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Microsoft Partners Kicking Dirt On Vista's Grave

In the wake of Microsoft's Professional Developer Conference, where Windows 7 was prominently featured, solution providers are hoping that Microsoft will stop trying to convince them that Vista isnt' a flop.

But this week at its Professional Developer Conference, Microsoft started talking about Windows 7, the successor to Vista, in a way that suggests it may be scaling back efforts to defend Vista's honor. Microsoft's recent launch of Windows 7-related blogs, and its removal of the word 'Vista' from the Windows Vista Team blog, also support the notion that Microsoft wants to put the Vista experience behind it.

Some Microsoft channel partners who've resisted Microsoft's campaign to get them to migrate their customers to Vista see Microsoft's increasing focus on Windows 7 as a form of vindication.

"I'm very glad I treaded cautiously with recommending Windows Vista, because if I hadn't done so, I would have lost the faith of my clients," said Brian Williams, president of Advantech NW, a Gresham, Ore.-based solution provider.

"Microsoft is eventually going to have to come to terms with the fact that people hate Vista, and it looks like they're starting to do that," said John Kistler, principal at St. Louis, Mo.-based system builder J&B Technologies. "I don't really understand how it has taken this long for them to come around."

Solution providers often compare Vista to another poorly received Microsoft OS, Windows ME. But unlike the consumer-focused ME, Vista was supposed to catch on as the OS of choice in the business world, something it hasn't done to the extent that Microsoft would have liked. VARs chalk this up to Vista lacking enough compelling features to convince businesses to upgrade outside of normal PC refresh cycles.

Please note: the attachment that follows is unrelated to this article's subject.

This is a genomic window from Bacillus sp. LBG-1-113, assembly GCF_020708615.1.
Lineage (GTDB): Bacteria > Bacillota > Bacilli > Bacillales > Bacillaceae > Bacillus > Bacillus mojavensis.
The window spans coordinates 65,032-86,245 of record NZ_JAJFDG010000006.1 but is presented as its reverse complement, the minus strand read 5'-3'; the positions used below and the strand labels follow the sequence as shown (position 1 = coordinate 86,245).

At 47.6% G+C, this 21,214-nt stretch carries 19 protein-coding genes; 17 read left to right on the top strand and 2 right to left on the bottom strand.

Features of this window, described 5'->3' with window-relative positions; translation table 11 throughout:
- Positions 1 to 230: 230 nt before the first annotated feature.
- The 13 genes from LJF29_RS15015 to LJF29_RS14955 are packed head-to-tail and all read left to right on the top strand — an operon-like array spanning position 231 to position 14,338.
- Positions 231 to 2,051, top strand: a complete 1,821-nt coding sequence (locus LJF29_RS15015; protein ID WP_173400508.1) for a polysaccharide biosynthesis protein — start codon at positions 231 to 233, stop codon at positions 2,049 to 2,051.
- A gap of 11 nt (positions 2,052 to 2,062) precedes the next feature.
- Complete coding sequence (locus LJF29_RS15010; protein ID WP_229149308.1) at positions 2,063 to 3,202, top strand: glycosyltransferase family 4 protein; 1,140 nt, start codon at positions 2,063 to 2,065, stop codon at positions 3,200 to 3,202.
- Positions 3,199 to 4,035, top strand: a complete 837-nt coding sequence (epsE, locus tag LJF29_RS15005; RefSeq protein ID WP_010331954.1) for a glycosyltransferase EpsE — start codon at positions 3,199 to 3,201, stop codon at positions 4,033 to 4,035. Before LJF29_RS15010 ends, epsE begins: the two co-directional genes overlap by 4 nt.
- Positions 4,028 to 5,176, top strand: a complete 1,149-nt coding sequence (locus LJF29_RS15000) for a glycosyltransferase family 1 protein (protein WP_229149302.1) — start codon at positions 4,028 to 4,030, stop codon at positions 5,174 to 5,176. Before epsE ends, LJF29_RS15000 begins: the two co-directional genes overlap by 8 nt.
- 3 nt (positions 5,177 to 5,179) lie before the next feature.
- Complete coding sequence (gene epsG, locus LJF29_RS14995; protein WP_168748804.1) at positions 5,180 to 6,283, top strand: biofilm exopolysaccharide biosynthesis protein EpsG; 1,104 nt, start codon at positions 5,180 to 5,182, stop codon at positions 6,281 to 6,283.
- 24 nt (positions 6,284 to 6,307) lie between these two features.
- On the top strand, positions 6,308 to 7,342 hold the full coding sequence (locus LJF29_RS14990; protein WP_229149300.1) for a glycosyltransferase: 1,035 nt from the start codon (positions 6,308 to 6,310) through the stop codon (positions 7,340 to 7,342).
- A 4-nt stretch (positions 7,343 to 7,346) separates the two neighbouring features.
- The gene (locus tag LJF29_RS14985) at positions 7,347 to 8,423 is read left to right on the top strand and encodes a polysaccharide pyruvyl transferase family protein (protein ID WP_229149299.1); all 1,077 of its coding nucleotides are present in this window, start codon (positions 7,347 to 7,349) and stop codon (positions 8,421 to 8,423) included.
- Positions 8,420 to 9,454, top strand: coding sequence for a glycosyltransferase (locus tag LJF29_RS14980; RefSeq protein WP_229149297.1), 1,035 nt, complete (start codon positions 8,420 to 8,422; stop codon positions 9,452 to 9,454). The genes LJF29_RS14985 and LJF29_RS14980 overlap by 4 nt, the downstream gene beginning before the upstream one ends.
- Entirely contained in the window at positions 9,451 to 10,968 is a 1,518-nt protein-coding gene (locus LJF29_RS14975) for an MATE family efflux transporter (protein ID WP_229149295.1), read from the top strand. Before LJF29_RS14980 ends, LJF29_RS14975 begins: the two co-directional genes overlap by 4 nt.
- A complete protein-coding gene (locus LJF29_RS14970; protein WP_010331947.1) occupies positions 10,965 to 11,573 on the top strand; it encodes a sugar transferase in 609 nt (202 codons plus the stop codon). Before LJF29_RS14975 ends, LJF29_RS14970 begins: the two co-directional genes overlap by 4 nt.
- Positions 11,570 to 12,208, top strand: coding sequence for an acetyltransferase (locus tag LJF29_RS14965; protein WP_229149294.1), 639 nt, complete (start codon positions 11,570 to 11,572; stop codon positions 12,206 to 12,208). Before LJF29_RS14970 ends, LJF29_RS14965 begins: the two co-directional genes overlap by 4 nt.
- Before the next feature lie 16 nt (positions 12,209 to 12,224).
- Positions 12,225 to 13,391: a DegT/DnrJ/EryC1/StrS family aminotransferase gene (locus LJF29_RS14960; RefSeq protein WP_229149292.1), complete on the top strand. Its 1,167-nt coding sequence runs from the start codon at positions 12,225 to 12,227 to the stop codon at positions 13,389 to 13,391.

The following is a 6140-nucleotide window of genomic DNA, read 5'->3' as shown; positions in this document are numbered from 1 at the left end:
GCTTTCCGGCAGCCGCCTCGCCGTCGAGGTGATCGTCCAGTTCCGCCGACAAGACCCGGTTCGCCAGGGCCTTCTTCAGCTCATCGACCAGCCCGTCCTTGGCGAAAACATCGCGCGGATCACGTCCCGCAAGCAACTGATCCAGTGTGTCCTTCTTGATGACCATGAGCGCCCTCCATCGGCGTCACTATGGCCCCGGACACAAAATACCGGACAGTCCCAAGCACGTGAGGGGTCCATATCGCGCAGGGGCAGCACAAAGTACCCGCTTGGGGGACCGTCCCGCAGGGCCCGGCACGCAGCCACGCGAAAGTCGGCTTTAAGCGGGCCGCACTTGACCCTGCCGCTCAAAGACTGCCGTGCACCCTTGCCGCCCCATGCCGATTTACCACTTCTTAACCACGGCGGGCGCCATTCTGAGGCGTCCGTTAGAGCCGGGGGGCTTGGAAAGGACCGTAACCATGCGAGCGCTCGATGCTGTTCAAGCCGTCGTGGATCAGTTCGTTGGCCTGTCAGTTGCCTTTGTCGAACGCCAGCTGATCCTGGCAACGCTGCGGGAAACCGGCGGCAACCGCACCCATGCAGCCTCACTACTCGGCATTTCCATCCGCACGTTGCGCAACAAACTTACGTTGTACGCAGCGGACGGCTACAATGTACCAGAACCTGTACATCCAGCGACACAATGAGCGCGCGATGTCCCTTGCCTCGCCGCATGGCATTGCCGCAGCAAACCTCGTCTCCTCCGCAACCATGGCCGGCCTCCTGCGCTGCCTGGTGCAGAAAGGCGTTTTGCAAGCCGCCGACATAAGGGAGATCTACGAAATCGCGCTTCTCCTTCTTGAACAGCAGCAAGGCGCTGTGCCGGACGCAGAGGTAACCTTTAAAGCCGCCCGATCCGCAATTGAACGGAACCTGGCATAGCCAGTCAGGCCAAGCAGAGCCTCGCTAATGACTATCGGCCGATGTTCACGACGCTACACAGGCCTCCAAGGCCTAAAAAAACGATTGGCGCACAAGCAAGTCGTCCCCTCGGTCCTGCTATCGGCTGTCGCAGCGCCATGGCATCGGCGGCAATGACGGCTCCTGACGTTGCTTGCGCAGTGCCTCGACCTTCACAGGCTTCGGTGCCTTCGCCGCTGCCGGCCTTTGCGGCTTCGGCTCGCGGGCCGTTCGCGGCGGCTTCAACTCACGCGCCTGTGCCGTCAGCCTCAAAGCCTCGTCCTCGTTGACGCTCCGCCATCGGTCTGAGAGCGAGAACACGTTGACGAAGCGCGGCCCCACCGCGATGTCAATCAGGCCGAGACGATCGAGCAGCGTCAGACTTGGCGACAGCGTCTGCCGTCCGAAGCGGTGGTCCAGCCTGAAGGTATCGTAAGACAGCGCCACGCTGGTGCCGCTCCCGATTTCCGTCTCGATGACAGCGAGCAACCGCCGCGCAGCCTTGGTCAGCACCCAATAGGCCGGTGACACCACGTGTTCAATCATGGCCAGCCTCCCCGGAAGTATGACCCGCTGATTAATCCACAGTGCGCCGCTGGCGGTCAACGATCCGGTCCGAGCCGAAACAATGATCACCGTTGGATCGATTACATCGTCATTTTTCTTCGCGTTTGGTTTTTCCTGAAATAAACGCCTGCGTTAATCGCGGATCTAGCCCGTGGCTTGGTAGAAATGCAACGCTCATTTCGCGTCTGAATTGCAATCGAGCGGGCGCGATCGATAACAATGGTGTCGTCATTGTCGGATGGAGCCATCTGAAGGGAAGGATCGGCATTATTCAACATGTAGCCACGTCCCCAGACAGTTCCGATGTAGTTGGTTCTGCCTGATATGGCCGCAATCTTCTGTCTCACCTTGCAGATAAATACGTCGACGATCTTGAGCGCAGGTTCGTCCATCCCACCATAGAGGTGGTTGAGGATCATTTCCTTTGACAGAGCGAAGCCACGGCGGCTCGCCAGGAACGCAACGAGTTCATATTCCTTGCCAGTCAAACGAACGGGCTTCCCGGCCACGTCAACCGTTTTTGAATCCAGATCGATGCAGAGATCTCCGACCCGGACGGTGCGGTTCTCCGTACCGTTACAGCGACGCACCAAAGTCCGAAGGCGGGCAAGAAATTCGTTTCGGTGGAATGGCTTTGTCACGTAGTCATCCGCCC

At PDC, Microsoft focused on the client experience and user interface improvements in Windows 7, but didn't talk much about how it plans to get businesses to upgrade. And that's the main reason why Ken Wallewein, a partner with K&M Systems Integration, a Calgary, Alberta-based solution provider, isn't optimistic that Windows 7 will be adopted en masse by businesses.

"Microsoft seems to think Vista's problems stem from a poor marketing job, and that a new name will make it all better," said Wallewein. "Businesses want simple, reliable, get-your-job-done features. What I see in Windows 7 so far is more eye candy -- sexy GUI stuff."

However, according to Microsoft blogger Mary Jo Foley, Windows 7 will include such business focused features as Branch Office Caching (hosted server caching), Native virtual hard disk (VHD) support, and Direct Access, a new feature that enables mobile workers to stay connected to their corporate networks without using a VPN.

Advantech NW's Williams says Microsoft has great opportunity to right the ship with Windows Azure, its recently unveiled cloud OS, and Microsoft could continue to right the ship by bringing to market a thinner desktop OS that appeals to businesses.

"Businesses that were once 100 percent Microsoft are now taking a second look to alternative platforms in Linux, OpenOffice and Google applications. That trend will continue until Microsoft proves that is has a superior product that's right for business," Williams said.

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